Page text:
• Yorpees – Yorpees are a simple exercise routine. I like to think I invented this but recognise that's improbable. Yorpees are my simple answer to getting some regular strength/cardio/flexibility action into my day.

    Here's how to do a yorpee—

    1. Do 2 press ups
    2. Jump as high as you can like a pencil
    3. Land and go into downward dog
    4. Do upward dog
    5. Jump as high as you can like a pencil

    I do yorpee sets as a break between work sessions. A yorpee set is 3 repetitions of a yorpee. I usually throw in a 2 minute breathing meditation afterwards.

    It's really pretty simple but I'd be happy to put together a little video of a yorpee –{' '} let me know {' '} if you're interested.

  • Hit the sauna if you can – there was a big study recently of Finnish sauna goers which indicated that your risk of dying from heart disease and developing neurodegenerative diseases is significantly lower if you use the sauna regularly. Their recommendation is 20 minutes 4 times a week at a temperature of 80–90 degrees celcius.

    Honestly, I find 20 minutes 4 times a week to be really difficult to achieve. At least I did with a full-time office job – could be worth trying again now that I'm responsible for my own time and location. These days I don't even have a gym membership so I'm not using the sauna. I wish I could get access to a sauna without a whole bloody gym membership.

  • Don't drink absurd amounts of coffee – this past week I changed my coffee machine from an espresso machine to one of those Italian mokas/mochas (sp?). I didn't really consider how much I was consuming at the time, but in hindsight it must have been the equivalent of 8 espressos a day. And it was a bloody nightmare. Couldn't sleep; stress built up like a mofo. I probably shouldn't have to put this here but it's remarkable how often I repeat this mistake.
  • Cold showers
  • Overlap – or 'aiming for the lollapalooza'. All the areas I list below are connected in counter-intuitive ways. Much of the time, doing an activity in one area will benefit another. For example, eating well improves your nutrition but it also boosts your mental and emotional state, and can help you sleep better. Sometimes I try to plan for that – I've gone through periods of doing yoga because it's this great blend of exercise and calm-building.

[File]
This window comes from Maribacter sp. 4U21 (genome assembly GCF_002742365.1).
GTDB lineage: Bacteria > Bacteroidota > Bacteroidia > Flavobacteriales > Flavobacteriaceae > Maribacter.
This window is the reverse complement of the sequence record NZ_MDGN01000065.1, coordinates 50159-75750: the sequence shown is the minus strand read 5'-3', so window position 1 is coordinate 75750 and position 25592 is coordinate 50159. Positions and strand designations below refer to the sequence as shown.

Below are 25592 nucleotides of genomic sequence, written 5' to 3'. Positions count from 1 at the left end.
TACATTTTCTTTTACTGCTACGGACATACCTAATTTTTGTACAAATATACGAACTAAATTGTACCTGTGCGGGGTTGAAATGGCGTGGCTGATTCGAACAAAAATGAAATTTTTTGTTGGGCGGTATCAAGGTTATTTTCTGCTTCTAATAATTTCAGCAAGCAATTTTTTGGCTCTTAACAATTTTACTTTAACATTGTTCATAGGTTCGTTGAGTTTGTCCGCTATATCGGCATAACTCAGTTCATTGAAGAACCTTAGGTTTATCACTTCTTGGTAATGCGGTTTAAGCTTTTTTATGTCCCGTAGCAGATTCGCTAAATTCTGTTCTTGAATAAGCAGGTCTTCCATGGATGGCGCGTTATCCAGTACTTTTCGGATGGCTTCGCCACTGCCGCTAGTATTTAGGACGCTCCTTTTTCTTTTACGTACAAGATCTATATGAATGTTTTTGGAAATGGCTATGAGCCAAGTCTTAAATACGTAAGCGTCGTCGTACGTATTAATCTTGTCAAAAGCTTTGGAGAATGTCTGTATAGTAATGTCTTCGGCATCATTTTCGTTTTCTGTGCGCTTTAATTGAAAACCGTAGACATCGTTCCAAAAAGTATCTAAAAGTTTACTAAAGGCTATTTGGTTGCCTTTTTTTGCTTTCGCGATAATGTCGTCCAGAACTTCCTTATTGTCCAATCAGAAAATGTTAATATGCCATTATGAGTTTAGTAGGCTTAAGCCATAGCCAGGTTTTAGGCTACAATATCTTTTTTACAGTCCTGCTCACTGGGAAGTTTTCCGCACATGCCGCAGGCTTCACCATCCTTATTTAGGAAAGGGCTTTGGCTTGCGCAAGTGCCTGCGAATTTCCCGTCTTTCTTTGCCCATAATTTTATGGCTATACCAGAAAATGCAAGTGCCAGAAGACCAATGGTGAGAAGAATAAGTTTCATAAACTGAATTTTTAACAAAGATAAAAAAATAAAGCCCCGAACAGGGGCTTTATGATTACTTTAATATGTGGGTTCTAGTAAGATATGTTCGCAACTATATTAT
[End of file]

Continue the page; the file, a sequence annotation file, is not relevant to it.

• Always Building Appropriate Momentum (ABAM) – I beat myself up a lot for not acting more on these heuristics and tactics. For example, I know how profoundly better I will feel and operate if I do an hour or more of meditation a day. But I very rarely do that much. And so I strain and tense to try to make it happen, and when I don't get it done I feel bad. Something which has helped with this recently is the idea of ABAM.

    The principle of ABAM states that we need to respect our current degree of momentum with a particular habit. For example, it would be a huge effort for me to do 2 hours of meditation today. That's because I'm just not in the way of meditating. I've been traveling in Milan and I haven't done any meditation for several weeks. On average I've probably done about 2 minutes a day for the past 2 weeks. So ABAM proposes that you take an incremental towards your end goal. Instead of trying to launch into 2 hours of meditation today, just go for an increment of your current average. If you've been doing about 2 minutes a day, try and do 5 minutes today. If you're averaging and hour, push yourself up to an hour and a half, or whatever feels like a manageable challenge.

    Another application of ABAM is if you're trying to completely restart a habit, or start something new. Say you haven't gone for a run for 6 months. You keep telling yourself to get back to it, and you keep failing and are feeling less and less effective. To build momentum from scratch is very different to building upon existing momentum. In the case where you have no momentum I find I often need to do things which would seem like ludicrous baby steps from the outset. In this running example above, which is a representative recent example for me, rather than pushing myself to run for the first couple of days I just put on my running gear and walked around the route I usually run. I don't know how it works but it's super effective in building that little bit of momentum and it ends up getting me back to running very quickly. I often have to do this when I'm moving to a new place. In fact, one of the first things I do when I travel to a new place now is to do 2 minutes of meditation and walk around the nearest park on Google Maps, just to starting greasing those new habits right away.